Page 6 of 6 FirstFirst ... 23456
Results 76 to 90 of 90

Thread: Which Air Filtration is Better??

  1. #76
    Join Date
    Feb 2013
    Location
    Tippecanoe County, IN
    Posts
    821
    Quote Originally Posted by Malcolm McLeod View Post
    I don't know the specs on your fan, but doubt it can move enough air to actually need the total area provided by your proposed internal plenum.[/I]
    I suspect you're right about that.

    I've taken lots of data with the Lasko fan and various filters. I have no data for the multiple filter arrangement but that won't stop me from speculating! So, making an assumption about the actual fan curve I get this:
    More Filters 2.jpg
    It looks like a case of diminishing returns for more than two filters with the difference between three and four not really worth worrying about. I would just skip the top filter and make it a solid top.

    @OP, Did I read correctly, you're a RN with a wood stove in your house and don't have an AQ sensor?
    Attached Images Attached Images
    Last edited by David L Morse; 10-11-2021 at 12:49 PM. Reason: More info on chart
    Beranek's Law:

    It has been remarked that if one selects his own components, builds his own enclosure, and is convinced he has made a wise choice of design, then his own loudspeaker sounds better to him than does anyone else's loudspeaker. In this case, the frequency response of the loudspeaker seems to play only a minor part in forming a person's opinion.
    L.L. Beranek, Acoustics (McGraw-Hill, New York, 1954), p.208.

  2. #77
    Join Date
    Jan 2019
    Location
    Fairbanks AK
    Posts
    1,022
    When I have looked at AQ meters in the past I was looking at hanging CO/CO2 and NOx sensors off a data logger and a $3k price tag. The dylos, at a tenth of that price, is a new exciting idea to me.

    Appreciate the fan curve, even as speculation. Solid top vastly simplifies construction. Have to go.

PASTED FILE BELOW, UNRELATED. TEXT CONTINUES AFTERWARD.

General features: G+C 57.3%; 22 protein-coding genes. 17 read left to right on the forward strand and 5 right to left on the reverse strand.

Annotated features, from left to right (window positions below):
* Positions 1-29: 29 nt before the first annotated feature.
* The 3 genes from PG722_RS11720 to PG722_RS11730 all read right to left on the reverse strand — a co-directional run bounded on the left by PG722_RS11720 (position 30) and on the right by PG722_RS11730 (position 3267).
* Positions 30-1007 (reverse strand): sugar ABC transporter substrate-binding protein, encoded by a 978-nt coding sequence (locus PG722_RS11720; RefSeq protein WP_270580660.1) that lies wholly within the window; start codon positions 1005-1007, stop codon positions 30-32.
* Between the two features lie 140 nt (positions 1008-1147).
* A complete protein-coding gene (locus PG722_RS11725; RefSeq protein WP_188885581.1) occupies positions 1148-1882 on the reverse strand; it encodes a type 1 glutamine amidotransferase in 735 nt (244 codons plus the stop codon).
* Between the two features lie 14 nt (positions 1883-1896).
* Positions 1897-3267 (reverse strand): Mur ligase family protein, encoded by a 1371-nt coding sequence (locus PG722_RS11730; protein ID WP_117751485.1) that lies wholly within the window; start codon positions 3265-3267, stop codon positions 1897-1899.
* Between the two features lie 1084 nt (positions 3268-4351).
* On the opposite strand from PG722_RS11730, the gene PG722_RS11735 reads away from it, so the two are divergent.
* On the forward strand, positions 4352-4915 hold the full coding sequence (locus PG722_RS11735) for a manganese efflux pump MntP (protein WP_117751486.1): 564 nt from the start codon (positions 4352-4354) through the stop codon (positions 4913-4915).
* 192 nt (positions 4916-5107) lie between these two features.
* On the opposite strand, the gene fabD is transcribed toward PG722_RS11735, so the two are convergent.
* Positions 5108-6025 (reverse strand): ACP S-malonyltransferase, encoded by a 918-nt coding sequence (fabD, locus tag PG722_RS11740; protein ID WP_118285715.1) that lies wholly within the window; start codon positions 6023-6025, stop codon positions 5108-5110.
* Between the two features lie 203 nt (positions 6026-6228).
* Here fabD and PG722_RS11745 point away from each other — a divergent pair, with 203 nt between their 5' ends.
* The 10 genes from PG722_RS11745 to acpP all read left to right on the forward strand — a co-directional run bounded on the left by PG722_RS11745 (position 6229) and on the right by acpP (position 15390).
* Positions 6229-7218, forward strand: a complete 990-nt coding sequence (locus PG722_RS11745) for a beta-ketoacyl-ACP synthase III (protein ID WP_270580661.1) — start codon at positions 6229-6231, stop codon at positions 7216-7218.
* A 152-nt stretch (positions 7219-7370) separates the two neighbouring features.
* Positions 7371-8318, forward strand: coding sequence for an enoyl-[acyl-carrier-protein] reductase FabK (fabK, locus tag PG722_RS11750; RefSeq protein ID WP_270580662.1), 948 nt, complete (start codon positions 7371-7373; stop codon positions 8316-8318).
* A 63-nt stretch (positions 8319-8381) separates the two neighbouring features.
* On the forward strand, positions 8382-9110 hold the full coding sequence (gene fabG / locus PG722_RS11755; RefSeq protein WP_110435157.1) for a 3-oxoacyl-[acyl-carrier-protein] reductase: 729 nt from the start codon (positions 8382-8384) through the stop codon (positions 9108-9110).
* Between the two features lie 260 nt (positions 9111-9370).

3. #78
    Join Date
    Jan 2010
    Location
    Tampa Bay, FL
    Posts
    2,820
    Quote Originally Posted by David L Morse View Post
    I suspect you're right about that.

    I've taken lots of data with the Lasko fan and various filters. I have no data for the multiple filter arrangement but that won't stop me from speculating! So, making an assumption about the actual fan curve I get this:
    More Filters 2.jpg
    It looks like a case of diminishing returns for more than two filters with the difference between three and four not really worth worrying about. I would just skip the top filter and make it a solid top.

    @OP, Did I read correctly, you're a RN with a wood stove in your house and don't have an AQ sensor?
    Fascinating, David. I may just get bored enough to place cardboard sheets over my fan to generate some real data, although I ultimately used a different fan than the Lasko (the NewAir WindPro 18W, which is rated at 3000cfm, but clearly doesn't do that in my experiments (my average was 955 with 4 filters on it).

    A fan upgrade from the Lasko might be a good idea too, to get more CFM. Air quality so bad as to cause visual issues with a TV?
    - When God closes a door, he opens a window. Our heating bill is outrageous & six raccoons got in last night. Please God, this has to stop!